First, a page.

Jim Dodson

KATTERJOHN: Indiana Achievement Awards live onRestricted Content

December 5, 2009
Chris Katterjohn
en years ago, Dodson Group CEO Jim Dodson came to IBJ with an idea to launch a program that would recognize best practices in the not-for-profit community and reward organizations that practiced them. And not just with a pat on the back—with hard cash.
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EDITORIAL: Dodson, Durham take different approach to doing business

December 5, 2009
 IBJ Staff
This week’s issue features stories about two local businessmen. Both are native Hoosiers in their late 40s who showed entrepreneurial instincts at a young age. But the similarities end there.
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Carroll Award winner Dodson helps less fortunate weather adversity

December 5, 2009
Sam Stall
Entrepreneur earmarks 10 percent of profits for charity, honors well-run not-for-profits.
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Dodson Group hit crisis mode after trusted CFO suspected of theftRestricted Content

August 24, 2009
Peter Schnitzler
At first, small-business owner Jim Dodson figured the problem must be a technical glitch. During a routine analysis of aging unpaid invoices last September, one of his employees couldn’t tie the latest figures to the company’s ledger. Accounts receivable for his company, the Dodson Group, had been overstated by $2.7 million—double their true value. And $422,539 was missing from the firm’s coffers.
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  1. I am not by any means judging whether this is a good or bad project. It's pretty simple, the developers are not showing a hardship or need for this economic incentive. It is a vacant field, the easiest for development, and the developer already has the money to invest $26 million for construction. If they can afford that, they can afford to pay property taxes just like the rest of the residents do. As well, an average of $15/hour is an absolute joke in terms of economic development. Get in high paying jobs and maybe there's a different story. But that's the problem with this ask, it is speculative and users are just not known.

  2. Shouldn't this be a museum

  3. I don't have a problem with higher taxes, since it is obvious that our city is not adequately funded. And Ballard doesn't want to admit it, but he has increased taxes indirectly by 1) selling assets and spending the money, 2) letting now private entities increase user fees which were previously capped, 3) by spending reserves, and 4) by heavy dependence on TIFs. At the end, these are all indirect tax increases since someone will eventually have to pay for them. It's mathematics. You put property tax caps ("tax cut"), but you don't cut expenditures (justifiably so), so you increase taxes indirectly.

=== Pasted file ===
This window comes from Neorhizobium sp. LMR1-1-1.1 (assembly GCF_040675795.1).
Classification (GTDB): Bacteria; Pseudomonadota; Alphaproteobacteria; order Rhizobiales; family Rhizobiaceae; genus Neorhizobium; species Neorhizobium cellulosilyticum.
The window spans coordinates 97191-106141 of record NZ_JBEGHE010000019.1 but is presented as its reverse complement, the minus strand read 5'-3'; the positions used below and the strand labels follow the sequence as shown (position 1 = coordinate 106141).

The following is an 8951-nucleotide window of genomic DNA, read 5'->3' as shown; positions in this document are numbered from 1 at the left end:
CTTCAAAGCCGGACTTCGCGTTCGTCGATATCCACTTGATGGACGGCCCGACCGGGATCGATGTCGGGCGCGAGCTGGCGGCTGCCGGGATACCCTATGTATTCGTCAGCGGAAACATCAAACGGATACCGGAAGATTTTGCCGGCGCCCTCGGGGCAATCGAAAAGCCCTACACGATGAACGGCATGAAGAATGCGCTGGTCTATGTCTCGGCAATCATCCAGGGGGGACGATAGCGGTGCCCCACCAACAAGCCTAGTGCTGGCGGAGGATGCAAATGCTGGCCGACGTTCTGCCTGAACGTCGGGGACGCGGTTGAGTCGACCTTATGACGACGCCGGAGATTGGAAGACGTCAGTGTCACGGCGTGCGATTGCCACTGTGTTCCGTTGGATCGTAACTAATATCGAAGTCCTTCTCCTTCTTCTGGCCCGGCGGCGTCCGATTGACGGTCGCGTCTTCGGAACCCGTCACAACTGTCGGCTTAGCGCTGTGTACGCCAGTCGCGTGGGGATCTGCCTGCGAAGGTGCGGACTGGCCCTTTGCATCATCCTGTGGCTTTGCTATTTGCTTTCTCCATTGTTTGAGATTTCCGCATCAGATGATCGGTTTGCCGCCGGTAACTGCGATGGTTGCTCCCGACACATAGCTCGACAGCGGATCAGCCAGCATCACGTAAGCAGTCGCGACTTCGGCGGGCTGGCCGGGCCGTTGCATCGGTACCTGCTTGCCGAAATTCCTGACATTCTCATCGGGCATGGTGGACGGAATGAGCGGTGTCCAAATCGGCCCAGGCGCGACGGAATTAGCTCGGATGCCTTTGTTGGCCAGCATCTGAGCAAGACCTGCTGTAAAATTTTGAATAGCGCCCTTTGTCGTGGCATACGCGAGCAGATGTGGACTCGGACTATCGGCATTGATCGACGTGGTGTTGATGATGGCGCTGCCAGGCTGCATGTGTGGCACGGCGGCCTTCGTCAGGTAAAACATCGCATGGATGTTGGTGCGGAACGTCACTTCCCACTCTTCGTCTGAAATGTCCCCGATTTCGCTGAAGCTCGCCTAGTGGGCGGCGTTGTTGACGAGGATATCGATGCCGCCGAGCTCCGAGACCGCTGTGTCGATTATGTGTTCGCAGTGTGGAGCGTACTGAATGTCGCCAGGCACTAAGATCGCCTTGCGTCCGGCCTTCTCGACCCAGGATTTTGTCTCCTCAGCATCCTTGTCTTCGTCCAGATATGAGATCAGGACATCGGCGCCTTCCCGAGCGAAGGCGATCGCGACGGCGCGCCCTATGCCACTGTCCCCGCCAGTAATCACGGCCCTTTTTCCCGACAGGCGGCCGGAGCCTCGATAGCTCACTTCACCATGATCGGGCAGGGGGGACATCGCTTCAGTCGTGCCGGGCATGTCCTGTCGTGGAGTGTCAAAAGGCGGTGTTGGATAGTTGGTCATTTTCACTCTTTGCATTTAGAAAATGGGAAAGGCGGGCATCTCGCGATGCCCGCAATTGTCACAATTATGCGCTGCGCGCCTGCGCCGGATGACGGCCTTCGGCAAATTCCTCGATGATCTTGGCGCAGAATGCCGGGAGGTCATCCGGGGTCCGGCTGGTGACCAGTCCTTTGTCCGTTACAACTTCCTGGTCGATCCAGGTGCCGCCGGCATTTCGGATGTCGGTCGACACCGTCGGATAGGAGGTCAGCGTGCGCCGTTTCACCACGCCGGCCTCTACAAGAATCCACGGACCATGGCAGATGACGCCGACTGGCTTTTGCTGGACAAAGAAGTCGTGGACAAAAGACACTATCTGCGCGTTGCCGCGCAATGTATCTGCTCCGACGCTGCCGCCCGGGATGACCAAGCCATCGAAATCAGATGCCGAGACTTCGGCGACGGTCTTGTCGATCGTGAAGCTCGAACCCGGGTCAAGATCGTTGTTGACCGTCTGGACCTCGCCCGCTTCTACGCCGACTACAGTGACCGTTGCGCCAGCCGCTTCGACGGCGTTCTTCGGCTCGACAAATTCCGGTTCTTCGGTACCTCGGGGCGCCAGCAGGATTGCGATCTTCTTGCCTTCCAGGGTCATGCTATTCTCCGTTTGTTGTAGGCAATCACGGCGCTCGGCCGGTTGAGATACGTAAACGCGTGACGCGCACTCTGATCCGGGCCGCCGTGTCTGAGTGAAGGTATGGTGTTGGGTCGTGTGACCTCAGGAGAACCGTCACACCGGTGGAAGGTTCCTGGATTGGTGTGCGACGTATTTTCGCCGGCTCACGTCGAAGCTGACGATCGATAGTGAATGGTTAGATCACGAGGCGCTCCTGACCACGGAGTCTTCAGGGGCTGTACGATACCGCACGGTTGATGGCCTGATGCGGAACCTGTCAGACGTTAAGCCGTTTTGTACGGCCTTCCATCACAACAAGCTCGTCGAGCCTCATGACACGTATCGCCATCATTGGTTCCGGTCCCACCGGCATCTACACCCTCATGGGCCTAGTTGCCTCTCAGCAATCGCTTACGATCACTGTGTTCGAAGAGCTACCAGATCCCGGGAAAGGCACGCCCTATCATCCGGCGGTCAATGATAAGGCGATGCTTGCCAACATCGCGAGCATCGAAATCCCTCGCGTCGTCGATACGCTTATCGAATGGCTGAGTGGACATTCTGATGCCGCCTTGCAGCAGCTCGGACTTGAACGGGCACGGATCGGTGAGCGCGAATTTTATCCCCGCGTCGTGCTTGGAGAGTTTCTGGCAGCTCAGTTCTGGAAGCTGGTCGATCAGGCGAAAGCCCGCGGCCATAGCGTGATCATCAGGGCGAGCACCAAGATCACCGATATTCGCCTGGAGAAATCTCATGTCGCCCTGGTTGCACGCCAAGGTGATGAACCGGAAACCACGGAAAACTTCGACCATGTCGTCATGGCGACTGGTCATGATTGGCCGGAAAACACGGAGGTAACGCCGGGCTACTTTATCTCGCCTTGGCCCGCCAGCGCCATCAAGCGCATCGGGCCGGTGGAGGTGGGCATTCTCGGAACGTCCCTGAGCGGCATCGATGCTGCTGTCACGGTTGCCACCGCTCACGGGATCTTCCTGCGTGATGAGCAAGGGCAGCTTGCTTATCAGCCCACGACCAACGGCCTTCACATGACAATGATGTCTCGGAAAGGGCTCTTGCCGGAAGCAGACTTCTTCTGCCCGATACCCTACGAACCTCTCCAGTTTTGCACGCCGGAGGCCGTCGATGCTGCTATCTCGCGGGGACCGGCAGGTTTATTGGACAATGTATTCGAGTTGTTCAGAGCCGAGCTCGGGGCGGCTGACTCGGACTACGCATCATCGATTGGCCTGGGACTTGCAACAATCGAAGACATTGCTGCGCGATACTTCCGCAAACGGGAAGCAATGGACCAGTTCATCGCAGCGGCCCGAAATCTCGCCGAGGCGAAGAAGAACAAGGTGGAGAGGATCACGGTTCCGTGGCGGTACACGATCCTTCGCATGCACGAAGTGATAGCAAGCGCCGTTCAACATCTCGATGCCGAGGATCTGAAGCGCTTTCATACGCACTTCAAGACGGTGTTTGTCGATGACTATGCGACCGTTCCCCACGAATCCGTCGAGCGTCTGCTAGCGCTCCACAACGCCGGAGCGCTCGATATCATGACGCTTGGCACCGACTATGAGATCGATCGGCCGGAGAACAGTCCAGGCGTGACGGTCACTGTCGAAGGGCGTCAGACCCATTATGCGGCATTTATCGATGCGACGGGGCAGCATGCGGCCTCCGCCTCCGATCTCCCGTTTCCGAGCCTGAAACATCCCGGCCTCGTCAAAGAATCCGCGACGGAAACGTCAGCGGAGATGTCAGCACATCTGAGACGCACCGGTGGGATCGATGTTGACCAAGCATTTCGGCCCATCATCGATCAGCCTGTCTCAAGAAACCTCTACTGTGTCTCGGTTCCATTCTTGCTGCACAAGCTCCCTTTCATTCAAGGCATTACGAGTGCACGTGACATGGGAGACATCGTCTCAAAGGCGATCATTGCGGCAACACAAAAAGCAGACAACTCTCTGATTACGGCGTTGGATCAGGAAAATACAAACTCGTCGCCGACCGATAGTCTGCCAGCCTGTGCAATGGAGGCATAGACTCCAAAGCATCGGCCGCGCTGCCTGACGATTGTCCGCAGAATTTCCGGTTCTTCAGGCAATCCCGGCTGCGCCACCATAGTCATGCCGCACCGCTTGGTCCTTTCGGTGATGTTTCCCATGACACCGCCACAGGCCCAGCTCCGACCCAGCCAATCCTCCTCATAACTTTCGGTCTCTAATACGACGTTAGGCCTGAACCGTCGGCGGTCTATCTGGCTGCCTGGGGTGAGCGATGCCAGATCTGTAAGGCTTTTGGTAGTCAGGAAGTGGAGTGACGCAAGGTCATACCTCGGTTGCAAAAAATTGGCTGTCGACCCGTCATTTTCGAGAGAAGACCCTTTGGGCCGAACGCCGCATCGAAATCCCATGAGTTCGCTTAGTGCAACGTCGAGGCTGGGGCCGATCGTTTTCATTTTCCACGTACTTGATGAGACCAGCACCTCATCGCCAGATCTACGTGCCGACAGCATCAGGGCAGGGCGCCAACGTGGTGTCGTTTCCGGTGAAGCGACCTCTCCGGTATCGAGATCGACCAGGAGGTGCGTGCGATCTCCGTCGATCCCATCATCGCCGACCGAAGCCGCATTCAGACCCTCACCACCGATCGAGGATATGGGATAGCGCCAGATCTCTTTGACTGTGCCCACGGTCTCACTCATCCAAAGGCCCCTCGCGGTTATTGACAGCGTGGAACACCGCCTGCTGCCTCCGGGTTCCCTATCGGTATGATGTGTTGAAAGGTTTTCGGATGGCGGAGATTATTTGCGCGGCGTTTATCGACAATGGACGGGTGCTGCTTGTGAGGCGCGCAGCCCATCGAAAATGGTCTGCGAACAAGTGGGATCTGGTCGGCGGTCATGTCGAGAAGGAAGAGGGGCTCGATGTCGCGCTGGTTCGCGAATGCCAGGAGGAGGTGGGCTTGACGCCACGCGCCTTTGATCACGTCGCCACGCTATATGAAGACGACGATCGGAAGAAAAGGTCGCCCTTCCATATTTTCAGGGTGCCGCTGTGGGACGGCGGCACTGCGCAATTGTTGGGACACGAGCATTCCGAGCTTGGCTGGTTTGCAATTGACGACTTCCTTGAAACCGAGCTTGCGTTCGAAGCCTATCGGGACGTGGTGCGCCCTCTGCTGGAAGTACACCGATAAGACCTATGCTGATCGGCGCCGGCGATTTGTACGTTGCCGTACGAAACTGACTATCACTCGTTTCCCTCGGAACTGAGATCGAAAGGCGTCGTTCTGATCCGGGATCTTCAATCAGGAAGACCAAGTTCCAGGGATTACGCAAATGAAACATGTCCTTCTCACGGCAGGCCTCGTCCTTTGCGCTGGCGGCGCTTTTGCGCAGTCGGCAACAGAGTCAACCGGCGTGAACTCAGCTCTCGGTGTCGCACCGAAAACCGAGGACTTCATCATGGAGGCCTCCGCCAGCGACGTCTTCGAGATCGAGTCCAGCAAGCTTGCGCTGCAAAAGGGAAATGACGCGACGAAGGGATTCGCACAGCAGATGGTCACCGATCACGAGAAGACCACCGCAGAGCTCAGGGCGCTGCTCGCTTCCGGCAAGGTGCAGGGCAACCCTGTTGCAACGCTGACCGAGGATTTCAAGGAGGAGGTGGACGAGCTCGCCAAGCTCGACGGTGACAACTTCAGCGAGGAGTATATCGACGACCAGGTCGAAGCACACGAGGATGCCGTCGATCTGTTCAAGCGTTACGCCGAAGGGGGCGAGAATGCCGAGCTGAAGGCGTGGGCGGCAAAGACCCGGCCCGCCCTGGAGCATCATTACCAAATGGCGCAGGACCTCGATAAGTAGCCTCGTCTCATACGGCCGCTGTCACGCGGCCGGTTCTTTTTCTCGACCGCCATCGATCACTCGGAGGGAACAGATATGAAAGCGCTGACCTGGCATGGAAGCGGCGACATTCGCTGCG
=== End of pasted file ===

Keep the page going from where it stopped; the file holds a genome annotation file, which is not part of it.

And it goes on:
4. Marijuana is the safest natural drug grown. Addiction is never physical. Marijuana health benefits are far more reaching then synthesized drugs. Abbott, Lilly, and the thousands of others create poisons and label them as medication. There is no current manufactured drug on the market that does not pose immediate and long term threat to the human anatomy. Certainly the potency of marijuana has increased by hybrids and growing techniques. However, Alcohol has been proven to destroy more families, relationships, cause more deaths and injuries in addition to the damage done to the body. Many confrontations such as domestic violence and other crimes can be attributed to alcohol. The criminal activities and injustices that surround marijuana exists because it is illegal in much of the world. If legalized throughout the world you would see a dramatic decrease in such activities and a savings to many countries for legal prosecutions, incarceration etc in regards to marijuana. It indeed can create wealth for the government by collecting taxes, creating jobs, etc.... I personally do not partake. I do hope it is legalized throughout the world.

  5. Build the resevoir. If built this will provide jobs and a reason to visit Anderson. The city needs to do something to differentiate itself from other cities in the area. Kudos to people with vision that are backing this project.

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